The Scottish Wholesale Association (SWA) has called on the Scottish Government to ensure that the financial support package announced in light of new temporary restrictions covers food and drink wholesalers, as well as the hospitality businesses affected.
Colin Smith, SWA chief executive, said: “We recognise the difficulties the Scottish Government faces and that it is trying to balance public health with the need to support the Scottish economy, but the most impacted businesses yet again are those operating in the hospitality and the wholesale supply chain which directly supports them.
“The temporary hospitality closure in the central belt and the restrictions across Scotland will have a massive impact on pubs, restaurants, hotels and cafés.”
From 6pm on Friday 8 October to Sunday 25 October, in Greater Glasgow & Clyde, Lanarkshire, Ayrshire & Arran, Lothian and Forth Valley, all licensed premises – with the exception of hotels for residents – will be required to close indoors and outdoors, though takeaways will be permitted. Cafés that don’t have an alcohol licence will be able to stay open until 6pm.
In all other areas of Scotland, pubs, bars, restaurants and cafés will be able to operate indoors from 6am to 6pm for the service of food and non-alcoholic drinks only. They can continue to serve alcohol outdoors up to the existing curfew time of 10pm. Hotel restaurants will be able to operate beyond 6pm, but only for residents and without alcohol.
“While we welcome that businesses have been listened to based on the Scottish Government’s decision not to close the hospitality sector across the country totally, wholesale businesses are still being subjected to death by a thousand cuts,” said Smith.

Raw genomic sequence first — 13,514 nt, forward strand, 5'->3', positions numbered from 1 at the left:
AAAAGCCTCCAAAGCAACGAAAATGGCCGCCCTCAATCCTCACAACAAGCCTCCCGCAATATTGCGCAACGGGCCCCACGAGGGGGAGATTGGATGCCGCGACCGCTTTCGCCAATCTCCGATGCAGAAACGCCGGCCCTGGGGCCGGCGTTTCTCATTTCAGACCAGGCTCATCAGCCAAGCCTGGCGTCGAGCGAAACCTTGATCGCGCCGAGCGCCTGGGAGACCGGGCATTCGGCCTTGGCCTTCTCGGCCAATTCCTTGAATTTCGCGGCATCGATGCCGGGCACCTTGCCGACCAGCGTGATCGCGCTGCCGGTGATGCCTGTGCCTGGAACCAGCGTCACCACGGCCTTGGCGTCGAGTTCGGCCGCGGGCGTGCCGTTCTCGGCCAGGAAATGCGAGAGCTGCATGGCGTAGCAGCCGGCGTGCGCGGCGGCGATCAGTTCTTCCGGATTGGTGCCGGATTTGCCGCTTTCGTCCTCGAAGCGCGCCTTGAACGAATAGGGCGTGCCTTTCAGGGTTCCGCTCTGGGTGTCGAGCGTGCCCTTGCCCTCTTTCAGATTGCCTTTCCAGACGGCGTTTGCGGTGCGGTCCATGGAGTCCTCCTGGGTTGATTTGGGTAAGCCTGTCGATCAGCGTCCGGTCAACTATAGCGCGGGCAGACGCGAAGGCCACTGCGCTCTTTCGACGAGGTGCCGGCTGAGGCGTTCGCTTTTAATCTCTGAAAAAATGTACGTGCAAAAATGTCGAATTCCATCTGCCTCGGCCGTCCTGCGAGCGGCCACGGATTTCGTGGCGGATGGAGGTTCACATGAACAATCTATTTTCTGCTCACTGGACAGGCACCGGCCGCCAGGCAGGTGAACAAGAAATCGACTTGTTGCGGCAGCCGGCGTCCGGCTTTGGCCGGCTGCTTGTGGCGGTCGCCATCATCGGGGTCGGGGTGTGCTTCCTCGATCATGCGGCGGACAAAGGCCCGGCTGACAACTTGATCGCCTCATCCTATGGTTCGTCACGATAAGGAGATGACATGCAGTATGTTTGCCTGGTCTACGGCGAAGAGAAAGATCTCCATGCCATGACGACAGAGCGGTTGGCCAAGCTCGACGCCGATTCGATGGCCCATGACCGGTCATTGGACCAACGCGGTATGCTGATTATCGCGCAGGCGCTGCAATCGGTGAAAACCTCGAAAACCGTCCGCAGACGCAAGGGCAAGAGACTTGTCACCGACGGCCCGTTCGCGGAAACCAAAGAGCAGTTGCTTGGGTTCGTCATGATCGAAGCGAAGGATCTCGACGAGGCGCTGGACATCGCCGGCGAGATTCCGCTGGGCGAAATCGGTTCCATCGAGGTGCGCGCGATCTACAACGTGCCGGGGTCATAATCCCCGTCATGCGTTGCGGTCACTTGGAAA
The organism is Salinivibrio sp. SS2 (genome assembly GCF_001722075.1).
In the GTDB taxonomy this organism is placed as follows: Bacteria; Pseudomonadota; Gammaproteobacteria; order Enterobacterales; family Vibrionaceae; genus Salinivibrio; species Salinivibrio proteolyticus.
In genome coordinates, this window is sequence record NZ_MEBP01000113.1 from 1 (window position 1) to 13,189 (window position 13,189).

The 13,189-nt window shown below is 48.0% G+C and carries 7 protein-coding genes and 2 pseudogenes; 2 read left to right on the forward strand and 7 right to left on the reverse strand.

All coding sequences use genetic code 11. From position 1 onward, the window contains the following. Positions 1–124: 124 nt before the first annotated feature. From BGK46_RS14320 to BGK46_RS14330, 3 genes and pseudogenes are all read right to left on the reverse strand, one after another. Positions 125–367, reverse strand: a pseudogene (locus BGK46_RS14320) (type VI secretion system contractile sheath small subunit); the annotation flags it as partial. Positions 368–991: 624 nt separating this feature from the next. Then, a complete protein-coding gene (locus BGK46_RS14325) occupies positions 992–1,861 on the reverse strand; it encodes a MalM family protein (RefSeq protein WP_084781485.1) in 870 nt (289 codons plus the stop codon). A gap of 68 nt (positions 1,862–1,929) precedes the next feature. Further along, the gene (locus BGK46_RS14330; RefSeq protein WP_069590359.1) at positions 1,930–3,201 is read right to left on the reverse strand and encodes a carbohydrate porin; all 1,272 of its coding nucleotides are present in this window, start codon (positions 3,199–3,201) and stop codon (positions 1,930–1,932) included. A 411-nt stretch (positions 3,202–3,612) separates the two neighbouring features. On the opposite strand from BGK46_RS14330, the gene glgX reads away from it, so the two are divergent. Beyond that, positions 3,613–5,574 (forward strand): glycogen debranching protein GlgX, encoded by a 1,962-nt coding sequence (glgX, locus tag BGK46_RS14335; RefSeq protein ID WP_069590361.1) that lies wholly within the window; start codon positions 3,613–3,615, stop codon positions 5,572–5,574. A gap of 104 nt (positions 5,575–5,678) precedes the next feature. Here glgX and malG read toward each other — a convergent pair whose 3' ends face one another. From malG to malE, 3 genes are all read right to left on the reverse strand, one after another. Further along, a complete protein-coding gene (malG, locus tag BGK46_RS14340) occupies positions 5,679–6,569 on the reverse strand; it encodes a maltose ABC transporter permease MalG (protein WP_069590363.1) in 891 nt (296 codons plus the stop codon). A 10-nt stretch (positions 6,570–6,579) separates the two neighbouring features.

He reiterated a call by the SWA last month that any new phase of financial support for the hospitality and tourism sectors includes food and drink wholesalers and other businesses in the hospitality supply chain.
He said: “We welcome the announcement of a £40 million support package and that the Scottish Government will consult urgently on the details in the next few days. Unless a proper supply chain support package is put in place for all of those affected, thousands of jobs and hundreds of businesses will be lost.”
Scotland’s foodservice wholesalers lost, on average, 81% of their business when the Coronavirus pandemic closed hospitality, tourism and leisure businesses in March. “Unlike hospitality and retail, local wholesalers were excluded from business rates relief and other financial support, and were forgotten about,” Smith said. “The Scottish Government must not let that happen again.”
Tel: Scottish Wholesale Association 0131-556 8753
Published Date: October 7, 2020